An entire ancient island has been rediscovered in the Aegean
An analysis of pottery shards, architecture, and other historic remnants in the nearby Bademli village helped the team identify the island, which linked up to the mainland to form the tip of the peninsula thanks to thousands of years of sediment build-up. The team drilled down into the filled-up gap that once separated Kane from the Turkish coast to discover that it was made up of loose soil and rock.
“It had been a matter of discussion if the islands here were the Arginus Islands or not until our research began,” one of the team, archaeologist Felix Pirson from the German Archaeology Institute, told the Doğan News Agency.
Aha. I had to read it a couple of times before I figured out that it’s still there but is not an island anymore, it’s part of the peninsula.
A bit of sad news for this Thursday:
Dear Colleagues, Students, Alumni, and Friends,
I regret to inform you that Professor Emeritus William Longacre passed away
peacefully in Tucson, AZ on November 18 after a short illness. Dr. Longacre
will be interred in the family plot in Houghton, MI in the spring. Funeral
arrangements are pending. The School of Anthropology will host a celebration
of life in Tucson, also in the spring.
Bill’s receipt of the Raymond H. Thompson Award will be acknowledged at the
School of Anthropology Centennial Gala Dinner on December 4. Following
Bill’s wishes, the dinner will be a celebration of our centennial year and
an opportunity to enjoy good food, drink, and conversation with colleagues
Professor and Director
School of Anthropology
University of Arizona
We studied Longacre’s (and Hill’s) work on architectural analysis of room contents a lot, mainly for critical reasons. I haven’t looked into that for a looooooong time, but it’s dashedly difficult to determine room function based on contents alone (for a number of reasons) and then to try to get social structure out of that is iffy and a lot of ink was spilled on it. Still, a very influential bunch of work.
I uploaded a copy of the 1964 paper for reference purposes (http://acagle.net/Papers/Longacre1964.pdf). Feel free to discuss.
Longacre, W. A.
1964 Archeology as anthropology: a case study. Science 144:1454-1455.
Dogs were first domesticated in Central Asia, not China or Europe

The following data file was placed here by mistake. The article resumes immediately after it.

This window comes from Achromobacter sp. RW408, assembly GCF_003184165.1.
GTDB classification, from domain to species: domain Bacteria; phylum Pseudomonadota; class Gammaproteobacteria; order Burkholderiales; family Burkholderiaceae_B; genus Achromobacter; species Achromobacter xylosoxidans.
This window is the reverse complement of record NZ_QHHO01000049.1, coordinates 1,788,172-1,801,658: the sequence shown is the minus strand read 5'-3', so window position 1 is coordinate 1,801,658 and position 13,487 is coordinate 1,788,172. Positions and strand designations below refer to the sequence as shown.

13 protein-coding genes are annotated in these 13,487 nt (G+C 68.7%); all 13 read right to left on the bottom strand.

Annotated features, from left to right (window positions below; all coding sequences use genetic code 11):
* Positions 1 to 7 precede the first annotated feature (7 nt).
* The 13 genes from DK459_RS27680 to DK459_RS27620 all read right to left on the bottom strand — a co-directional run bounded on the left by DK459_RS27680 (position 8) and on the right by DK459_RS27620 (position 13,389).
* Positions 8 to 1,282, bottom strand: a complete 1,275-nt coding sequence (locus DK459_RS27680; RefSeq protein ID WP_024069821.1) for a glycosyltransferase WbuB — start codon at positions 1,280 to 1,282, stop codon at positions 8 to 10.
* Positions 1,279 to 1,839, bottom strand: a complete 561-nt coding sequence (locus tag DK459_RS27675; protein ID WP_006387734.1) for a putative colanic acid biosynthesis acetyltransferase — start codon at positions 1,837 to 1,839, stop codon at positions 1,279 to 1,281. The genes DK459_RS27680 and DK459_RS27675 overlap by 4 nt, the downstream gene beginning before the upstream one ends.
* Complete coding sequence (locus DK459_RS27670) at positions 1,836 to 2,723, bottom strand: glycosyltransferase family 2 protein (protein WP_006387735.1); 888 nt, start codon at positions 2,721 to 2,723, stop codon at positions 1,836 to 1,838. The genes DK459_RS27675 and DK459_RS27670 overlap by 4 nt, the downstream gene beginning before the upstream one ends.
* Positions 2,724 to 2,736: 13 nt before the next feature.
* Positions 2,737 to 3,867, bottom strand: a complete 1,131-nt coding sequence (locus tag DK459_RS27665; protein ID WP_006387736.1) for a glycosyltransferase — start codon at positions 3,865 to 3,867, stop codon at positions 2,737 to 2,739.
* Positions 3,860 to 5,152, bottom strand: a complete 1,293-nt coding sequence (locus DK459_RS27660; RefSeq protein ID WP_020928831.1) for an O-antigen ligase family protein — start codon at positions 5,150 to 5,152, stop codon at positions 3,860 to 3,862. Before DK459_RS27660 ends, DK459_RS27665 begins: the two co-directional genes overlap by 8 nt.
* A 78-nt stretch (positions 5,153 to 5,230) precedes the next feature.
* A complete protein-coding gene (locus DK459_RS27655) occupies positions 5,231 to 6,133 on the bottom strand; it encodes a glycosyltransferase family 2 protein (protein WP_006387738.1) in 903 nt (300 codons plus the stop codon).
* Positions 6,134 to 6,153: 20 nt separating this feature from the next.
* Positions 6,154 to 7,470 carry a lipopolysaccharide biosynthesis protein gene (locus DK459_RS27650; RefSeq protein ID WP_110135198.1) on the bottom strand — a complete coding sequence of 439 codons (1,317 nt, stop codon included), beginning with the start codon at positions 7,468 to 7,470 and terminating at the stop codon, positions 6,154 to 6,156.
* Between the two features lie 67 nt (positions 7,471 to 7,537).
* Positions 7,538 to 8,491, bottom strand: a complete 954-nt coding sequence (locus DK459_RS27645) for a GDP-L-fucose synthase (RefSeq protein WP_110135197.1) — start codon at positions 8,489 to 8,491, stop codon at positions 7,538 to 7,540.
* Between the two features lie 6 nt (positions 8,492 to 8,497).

Sometime before fifteen thousand years ago, humans started domesticating Eurasian gray wolves. Researchers are in agreement that this happened somewhere on the Eurasian continent, but getting any more specific than that has proven difficult. A new paper in PNAS suggests that the region around modern Mongolia or Nepal might be where it all began.
Previous evidence has painted a conflicting picture. The earliest archaeological evidence of dog domestication comes from Europe and Siberia. Meanwhile, genetic evidence from mitochondrial DNA (passed down to individuals by their mothers) and Y chromosomes (which travel down the male line) places the origin of dogs in southern China around 16,000 years ago.
Who knows where this is going to end up. The “village dog” idea is what people tend to imagine when batting around ideas of how dogs became domesticated initially: hanging around villages where there was a source of food garbage. That was one thing that bothered me in Egypt where there are a LOT of village dogs. At first I had assumed that they were considered almost vermin and wasn’t it awful that no one cared about all those dogs? Although not what we would think of as “caring for” them, the villagers would feed them and look out for them in some ways, largely because they acted as sentinels more or less. Although there has been some interbreeding with the dogs that (mostly) foreigners have brought in, they tend to look remarkably similar: like a basic light brown/tan plain old dog. But, as the article notes, they have a lot of genetic diversity.
Human Bodies Vs. Data: Doing the Right Thing With Native Remains
Indians and anthropologists can get along in an atmosphere of mutual respect. So I always believed and tried to assume, though I can’t deny I’ve had some nasty battles when working on NAGPRA issues for the Texas Indian Bar Association over the remains of dead Indians that I persist in understanding as the remains of dead humans, something more than scientific data.
NAGPRA was a heavy political lift over many years. Tim McKeown’s book, In the Smaller Scope of Conscience, is an excellent blow-by-blow of the legislative fight that resulted in NAGPRA, but that battle was preceded by many public battles over the status of Indian remains and grave goods. By the time NAGPRA became law in 1990, it was fair to ask what was to become of the relationship between the academic discipline of anthropology and American Indians?
There has always been a tendency on the rez to make fun of cultural anthropologists in a friendly way, but physical anthropologists were stirring up genuine anger.
Really not much examination of nor insight into the issue, mainly just a propaganda piece.
Do We Really Need to Sleep 7 Hours a Night?
Among sleep researchers it is widely believed that people sleep differently today than they did 150 years ago. Many argue that the invention of the electric light bulb in the late 1800s — and all the artificially lit environments that followed — dramatically changed our sleep patterns. Exposure to artificial light at night, whether from light bulbs or computer screens, throws off the body’s biological clock, delaying and reducing sleep, experts say.
Some historians have also argued that it is not natural for people to sleep straight through the night. They say that before the introduction of artificial light it was normal for people to sleep in two intervals separated by an hour of wakefulness, a phenomenon known as segmented sleep, or “first” and “second” sleep.
. . .
Among those they chose to follow were the Hadza people, who spend their days hunting and foraging in northern Tanzania, much as their ancestors have for tens of thousands of years; the San of Namibia, who have lived as hunter-gatherers in the Kalahari for at least 20,000 years; and the Tsimané, a seminomadic group that lives in the Andean foothills of Bolivia, near the farthest reaches of the human migration out of Africa.